Long story short, the Dodgers didn't score, the Diamondbacks did -- four times -- in their half of the second, and given the present state of the Dodgers' offense, it was basically game over.
"I don't mind him swinging at the first pitch," said Dodgers manager Don Mattingly, the guy who was the primary hitting coach for this team for the past 2 1/2 seasons. "I just get frustrated if a guy gets fooled on the first pitch. He popped up a changeup. We're in the driver's seat there, and they are in trouble. That guy has to throw a strike. If you're sitting on a changeup and you just miss it, that's one thing. But if you're looking heater and you pop up a changeup, you hate to see that in that count.
"[At times], you are going to look foolish as a hitter, but we always want our guys to feel like the pitcher is in trouble in that situation. 'He has to throw me a strike,' is the way you have to approach an at-bat like that."
Pentland basically agreed with Mattingly's critique of Loney's approach, adding that Loney wasn't being overly aggressive but in fact might not have been aggressive enough.
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"These guys have been told all their lives that if you get an offspeed pitch up, you're supposed to be on the attack," Pentland said. "It looked like he was just trying to put the ball in play and score the run. That is part of what we're talking about. I think his approach was just trying to get the run in instead of squaring the ball up. If you're more aggressive, you might still miss it, but it's a 300-foot miss [and, presumably, a sacrifice fly] instead of what he did there."
My intent here isn't to pick on Loney. Although that at-bat was a critical juncture in the game, it wasn't why the Dodgers (19-22) lost. But it did provide a perfect example of why this team struggles so much to score runs and why there is an overwhelming feeling whenever they fall behind by even a run that they face a monumental task to come back.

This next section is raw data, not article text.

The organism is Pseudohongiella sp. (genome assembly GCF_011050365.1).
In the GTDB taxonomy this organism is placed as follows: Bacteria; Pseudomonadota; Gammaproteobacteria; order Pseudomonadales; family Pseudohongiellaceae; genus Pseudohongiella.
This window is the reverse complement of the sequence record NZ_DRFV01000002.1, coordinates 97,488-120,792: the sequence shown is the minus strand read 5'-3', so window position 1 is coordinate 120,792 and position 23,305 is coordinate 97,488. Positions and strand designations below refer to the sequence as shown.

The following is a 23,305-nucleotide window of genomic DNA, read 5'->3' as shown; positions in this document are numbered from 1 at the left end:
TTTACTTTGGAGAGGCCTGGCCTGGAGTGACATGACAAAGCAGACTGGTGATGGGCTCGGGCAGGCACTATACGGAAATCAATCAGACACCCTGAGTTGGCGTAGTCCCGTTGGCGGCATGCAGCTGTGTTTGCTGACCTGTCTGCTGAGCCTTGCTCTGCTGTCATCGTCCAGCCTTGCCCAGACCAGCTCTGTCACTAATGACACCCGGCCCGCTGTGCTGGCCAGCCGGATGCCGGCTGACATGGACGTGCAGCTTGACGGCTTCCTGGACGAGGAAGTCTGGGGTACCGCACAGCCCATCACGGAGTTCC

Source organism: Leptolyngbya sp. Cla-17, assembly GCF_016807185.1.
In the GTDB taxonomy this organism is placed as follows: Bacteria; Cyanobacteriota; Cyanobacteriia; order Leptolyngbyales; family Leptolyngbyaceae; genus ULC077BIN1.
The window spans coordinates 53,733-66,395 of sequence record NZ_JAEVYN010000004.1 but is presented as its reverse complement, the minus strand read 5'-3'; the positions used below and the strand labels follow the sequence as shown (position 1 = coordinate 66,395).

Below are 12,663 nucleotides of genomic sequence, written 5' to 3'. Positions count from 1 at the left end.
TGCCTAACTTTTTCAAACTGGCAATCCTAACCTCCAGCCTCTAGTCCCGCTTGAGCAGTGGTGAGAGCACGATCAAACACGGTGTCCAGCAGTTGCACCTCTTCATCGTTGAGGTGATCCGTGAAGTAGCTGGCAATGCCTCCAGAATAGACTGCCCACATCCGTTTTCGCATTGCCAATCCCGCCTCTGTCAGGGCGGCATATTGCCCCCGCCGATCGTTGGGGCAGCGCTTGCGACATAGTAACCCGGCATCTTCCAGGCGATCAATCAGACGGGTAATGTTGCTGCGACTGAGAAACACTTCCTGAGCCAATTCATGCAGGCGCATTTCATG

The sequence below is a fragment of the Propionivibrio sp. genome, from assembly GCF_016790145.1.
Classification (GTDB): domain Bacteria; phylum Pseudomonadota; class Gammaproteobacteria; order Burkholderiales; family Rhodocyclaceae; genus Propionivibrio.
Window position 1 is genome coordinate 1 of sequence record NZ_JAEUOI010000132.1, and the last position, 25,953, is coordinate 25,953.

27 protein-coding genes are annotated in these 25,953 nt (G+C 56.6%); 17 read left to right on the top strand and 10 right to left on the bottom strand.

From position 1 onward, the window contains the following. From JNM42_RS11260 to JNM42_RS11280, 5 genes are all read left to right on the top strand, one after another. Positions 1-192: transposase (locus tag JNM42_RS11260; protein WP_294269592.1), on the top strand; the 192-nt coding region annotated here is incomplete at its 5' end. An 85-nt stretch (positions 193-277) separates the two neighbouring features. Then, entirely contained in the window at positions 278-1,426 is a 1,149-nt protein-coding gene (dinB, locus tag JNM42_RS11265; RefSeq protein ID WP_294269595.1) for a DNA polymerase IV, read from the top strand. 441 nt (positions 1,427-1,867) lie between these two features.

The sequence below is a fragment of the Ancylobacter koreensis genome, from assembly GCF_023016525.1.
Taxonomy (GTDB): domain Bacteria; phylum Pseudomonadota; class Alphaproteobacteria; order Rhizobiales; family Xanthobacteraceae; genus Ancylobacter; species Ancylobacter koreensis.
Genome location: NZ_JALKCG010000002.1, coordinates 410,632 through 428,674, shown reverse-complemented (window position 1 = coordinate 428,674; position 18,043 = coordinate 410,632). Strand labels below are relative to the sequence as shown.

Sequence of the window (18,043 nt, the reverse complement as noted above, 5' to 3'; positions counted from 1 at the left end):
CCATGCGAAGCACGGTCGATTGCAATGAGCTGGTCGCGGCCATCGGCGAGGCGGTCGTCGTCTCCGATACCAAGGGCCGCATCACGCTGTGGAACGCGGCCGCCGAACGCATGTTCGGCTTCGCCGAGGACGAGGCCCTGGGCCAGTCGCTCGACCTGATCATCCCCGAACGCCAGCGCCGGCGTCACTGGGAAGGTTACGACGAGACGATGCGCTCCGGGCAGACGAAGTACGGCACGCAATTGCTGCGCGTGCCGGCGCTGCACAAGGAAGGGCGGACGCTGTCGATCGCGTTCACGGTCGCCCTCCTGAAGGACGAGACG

This game was a case in point: After the Diamondbacks lit up an otherwise-effective Ted Lilly (3-4) for four runs in the second, the Dodgers scratched out a run in the third against Kennedy, but the Diamondbacks right-hander then set down the final 12 batters he faced before taking a seat. He struck out eight in six innings and combined with three relievers to strike out 13 for the game.
A result like that doesn't exactly suggest a sound collective approach to hitting.
"We have lost that from time to time, certainly," Pentland said. "We spend a lot of time getting to know pitchers and watching video, but I think we can try to push the envelope a little too much at times. Hitting is such a focused skill that even if you don't have other things on your mind except for baseball, it's difficult enough.
"But then, when you start putting additional pressure on yourself to deliver, you get some of those at-bats that you're not used to seeing from people."
Except that now, we actually are getting used to seeing those at-bats. And that is the perception Pentland, in his role as the Dodgers' present Maytag repairman, is trying to change.